Illinois recently passed a significant increase in its income tax, yet the state continues to run a deficit. What specifically should be done to reduce the deficit?:
Again, we can’t talk seriously about deficit reduction until we deal with our massive corporate tax loopholes that are draining vital resources from our state.
I also support Governor Quinn’s legislation, HB 3188, from June 2012 to reduce legislator compensation. In a time when so many Illinois families are struggling, it is appropriate and reasonable that legislators find a way to do more with less. What I can’t abide is an approach that reduces the deficit by placing most of the cuts on the backs of our most vulnerable families and senior citizens.
That’s why I believe we need to consider moving toward a Constitutional amendment that would allow for a graduated income tax system. We are one of only seven states in the nation that has not moved to a graduated tax structure.
Our current regressive tax system is unfair to Illinois’ families. Illinois has the third highest tax burden on low income families in the nation. It is reasonable to ask those who have done well in this economy to contribute a little more in order to lift the whole state.
Illinois’ unfunded pension liability is $83 billion. The state’s inability to address the issue recently led Moody’s to downgrade Illinois’ credit rating. What should be done to address the state’s rising pension obligations?:
There’s no easy solution to our pension problem. As a former educator myself, my own pension is in danger due to the unfunded liability. That’s also why I understand so deeply how important pensions are to so many of our seniors, who worked hard their whole lives and are dependent on their pensions for a secure retirement.
There’s been an unfortunate and inaccurate perception spread by many of our legislators, including my opponent, Dan Duffy, that pension recipients are somehow greedy or manipulating the system.
The truth is, the average pension recipient in Illinois gets about $32,000 per year, with many people receiving far less. Further, retired teachers do not receive Social Security, so cuts to their pension payments would have a serious impact on their quality of life. The state must honor its prior commitment to those who have already retired.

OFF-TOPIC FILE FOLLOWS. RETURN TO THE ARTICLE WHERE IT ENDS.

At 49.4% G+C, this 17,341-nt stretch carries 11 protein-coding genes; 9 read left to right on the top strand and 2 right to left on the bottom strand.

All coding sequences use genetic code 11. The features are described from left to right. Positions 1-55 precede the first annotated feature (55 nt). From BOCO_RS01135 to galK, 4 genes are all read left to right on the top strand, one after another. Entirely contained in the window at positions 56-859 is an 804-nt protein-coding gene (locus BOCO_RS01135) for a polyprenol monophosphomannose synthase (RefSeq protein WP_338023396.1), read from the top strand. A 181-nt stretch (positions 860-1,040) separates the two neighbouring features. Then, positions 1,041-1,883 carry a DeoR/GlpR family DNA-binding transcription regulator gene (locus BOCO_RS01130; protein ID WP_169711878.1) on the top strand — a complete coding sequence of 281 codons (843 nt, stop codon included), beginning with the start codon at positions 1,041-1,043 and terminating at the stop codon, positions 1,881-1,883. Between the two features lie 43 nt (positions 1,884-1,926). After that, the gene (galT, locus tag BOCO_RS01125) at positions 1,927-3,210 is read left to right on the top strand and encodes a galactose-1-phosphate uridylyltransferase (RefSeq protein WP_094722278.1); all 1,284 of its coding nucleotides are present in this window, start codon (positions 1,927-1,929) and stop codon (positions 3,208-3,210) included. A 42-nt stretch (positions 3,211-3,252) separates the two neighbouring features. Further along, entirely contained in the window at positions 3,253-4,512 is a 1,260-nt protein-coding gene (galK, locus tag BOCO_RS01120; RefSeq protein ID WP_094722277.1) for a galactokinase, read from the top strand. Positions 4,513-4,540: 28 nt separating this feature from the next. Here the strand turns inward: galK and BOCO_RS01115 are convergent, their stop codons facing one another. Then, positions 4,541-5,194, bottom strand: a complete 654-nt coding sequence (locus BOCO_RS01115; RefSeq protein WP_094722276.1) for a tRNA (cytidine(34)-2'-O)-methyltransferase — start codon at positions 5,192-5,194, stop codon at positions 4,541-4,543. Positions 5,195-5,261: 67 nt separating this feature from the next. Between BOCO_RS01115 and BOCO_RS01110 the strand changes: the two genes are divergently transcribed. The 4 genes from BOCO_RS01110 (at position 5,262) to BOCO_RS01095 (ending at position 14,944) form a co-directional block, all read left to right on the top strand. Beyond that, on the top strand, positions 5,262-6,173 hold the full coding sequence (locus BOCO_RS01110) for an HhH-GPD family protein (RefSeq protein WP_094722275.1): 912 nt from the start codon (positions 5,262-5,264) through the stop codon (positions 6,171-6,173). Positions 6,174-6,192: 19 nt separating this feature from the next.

With that said, we ultimately must address the liability, lest our economy suffer even more in the long term. But we’re going to have to do it in a way that does not place the majority of the burden on to our public employees. And we must, as legislators, never again divert pension funds to other areas of expense, which is what caused this crisis in the first place.
As an attorney, I am also deeply committed to finding a solution to our pension challenges in a way that is in alignment with the requirements of the Illinois Constitution. Too many of the proposals we see coming from my opponent, and from others in Springfield, treat the Constitution as an inconvenient piece of paper that can be cast aside when it helps their political agenda.
To deal with the crisis, I believe we must close tax loopholes that have allowed big corporations to avoid paying into our state’s revenue stream. That alone could bring in some $900 million a year to help fund this liability.
In Springfield, I will demand that we as the legislature bring representatives from all potentially affected groups to the table to participate in the process of resolving the problem.
Why would you do a better job representing the district than your opponent? If you are running unopposed, please just share why you are qualified for the position.
My opponent, a first term incumbent, Dan Duffy, tries to have it both ways. While he’s tried to appear as a moderate, the truth is that he’s beholden to the far right wing of the Republican Party that seeks to trample on women’s access to health care, undermine the Affordable Care Act, and destroy environmental protections. The Illinois Environmental Council, in their recent legislative scorecard, gave my opponent the worst score on environmental issues of any current Senator. While thousands of families struggled to put food on the table, Duffy wasted taxpayer time and resources by pushing a plan to require candidates for office to prove their citizenship. The bill was rejected by a 2-1 margin. We don’t have time or money for this kind of Tea Party ridiculousness. Families in Illinois are struggling. It’s time to get serious about getting folks back to work, making sure they have access to the high quality health care they deserve, and supporting our public schools. Instead, Duffy has spent his time pushing a right wing agenda that is out of touch with the values of families in our communities. Too often, Dan Duffy votes “present” on controversial votes that come up in Springfield. We need representation in the Senate that won’t be afraid to take a position--even if it might not be the most politically advantageous move for the Senator’s career. Finally, I make it a point to be fully accessible and out in the district every day talking to voters. I will be a full-time senator and will not run any other business.